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Help with the Headlines on Heart Health

Health Headlines Explained

Media reports can be tricky, but we're here to help clear things up with answers to your questions on timely topics in cardiac care. This series includes questions on your heart and the effect of medications, exercise, diet, and hormones.

Emerging health research and cardiac care guidelines bring important new information on how best to care for our hearts. However, such information can often be difficult to follow and apply to your own life.

WHRY is putting emerging cardiac health news into perspective by providing answers to common consumer questions on recent heart health studies so that you and your doctor can make more informed decisions.

WHRY thanks Dr. Teri Caulin-Glaser, the Chief Clinical Officer and Senior Vice President at OhioHealth for her contributions as a cardiologist, educator and researcher, and the cardiovascular experts at the OhioHealth Healthcare System for their partnership in serving communities.

Health News in Perspective

Answers to your questions on timely topics in cardiac care to help make sense of research reports in the media. The series includes questions on your heart and the effect of medications, exercise, diet, and hormones.

Series Topics

  • Olive Oil and Heart Health

    A study published Jan. 18, 2022, in the Journal of the American College of Cardiology found that the overall and cause-specific risks of death were lower in women and men consuming higher levels of olive oil as opposed to butter, margarine, mayonnaise, and dairy fat. WHRY helps understand this headline.

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  • Bedtime, Gender, and Heart Health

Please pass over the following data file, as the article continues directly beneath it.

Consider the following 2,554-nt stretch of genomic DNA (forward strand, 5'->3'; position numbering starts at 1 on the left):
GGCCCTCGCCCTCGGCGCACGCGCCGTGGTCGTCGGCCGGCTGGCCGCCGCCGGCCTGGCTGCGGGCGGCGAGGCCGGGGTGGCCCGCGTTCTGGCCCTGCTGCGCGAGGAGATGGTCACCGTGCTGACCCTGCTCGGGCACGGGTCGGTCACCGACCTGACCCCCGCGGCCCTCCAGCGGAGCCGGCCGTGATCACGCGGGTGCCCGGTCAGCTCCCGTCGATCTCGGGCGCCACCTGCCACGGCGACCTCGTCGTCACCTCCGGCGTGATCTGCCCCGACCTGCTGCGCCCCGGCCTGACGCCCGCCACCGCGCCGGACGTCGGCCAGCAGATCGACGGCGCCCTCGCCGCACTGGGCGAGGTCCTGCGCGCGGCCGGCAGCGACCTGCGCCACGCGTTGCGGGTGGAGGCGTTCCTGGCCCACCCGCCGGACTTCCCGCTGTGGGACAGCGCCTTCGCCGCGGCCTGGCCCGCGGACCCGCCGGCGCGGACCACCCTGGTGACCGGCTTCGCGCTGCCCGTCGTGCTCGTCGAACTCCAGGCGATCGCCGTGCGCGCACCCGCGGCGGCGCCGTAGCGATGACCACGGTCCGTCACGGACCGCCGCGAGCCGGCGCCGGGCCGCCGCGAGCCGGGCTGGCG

A study published Nov. 9, 2021, in the European Heart Journal found that risk of cardiovascular disease (CVD) was lower for people who went to sleep between 10 p.m. and 11 p.m. than people who went to sleep earlier or later. This relationship between lower CVD risk and timing of sleep was greater for women than men. WHRY helps with this headline.

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  • Mental Health and Heart Health

    A scientific statement published by the American Heart Association in the journal Circulation on Jan. 25, 2021 confirmed that research shows a clear association between mental health and heart health and that interventions to improve psychological health can improve heart health. WHRY helps with this headline.

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  • Exercise Limits and Cardiovascular Disease Risk

    A study published January 12, 2021 in PLOS Medicine found that there are no limits to the amount of exercise when it comes to producing heart health benefits and that the highest levels of exercise produced the lowest risks for cardiovascular disease. WHRY helps with this headline.

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  • COVID-19 and Heart Health

    A pair of studies published July 27, 2020 in JAMA Cardiology found evidence of how the virus that causes COVID-19 might affect the heart. WHRY helps with this headline.

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  • Hot Flashes & Night Sweats

    A study published June 23, 2020 in the American Journal of Obstetrics and Gynecology found an association between the severity of hot flashes and night sweats in women and an increased risk of cardiovascular events. WHRY helps with this headline.

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Q&A Editor

Teresa Caulin-Glaser, MD, FACC, FAACVPR System Vice President, Heart & Vascular Services OhioHealth Healthcare System, Columbus, Ohio

In Collaboration...

Heart Health Explained is a collaboration of Women’s Health Research at Yale and the OhioHealth Healthcare System, a nationally recognized not-for-profit organization with providers across 46 counties, offering a holistic approach to prevention, treatment and rehabilitation of heart disease. OhioHealth is staffed by physicians, psychologists, nutritionists and nurses who answer the questions of the moment on heart and vascular health.

The information provided here may help you make more informed choices. However, it is not a substitute for an individualized medical opinion or diagnosis, and everyone should always consult with their personal physicians to make decisions about their condition or treatment.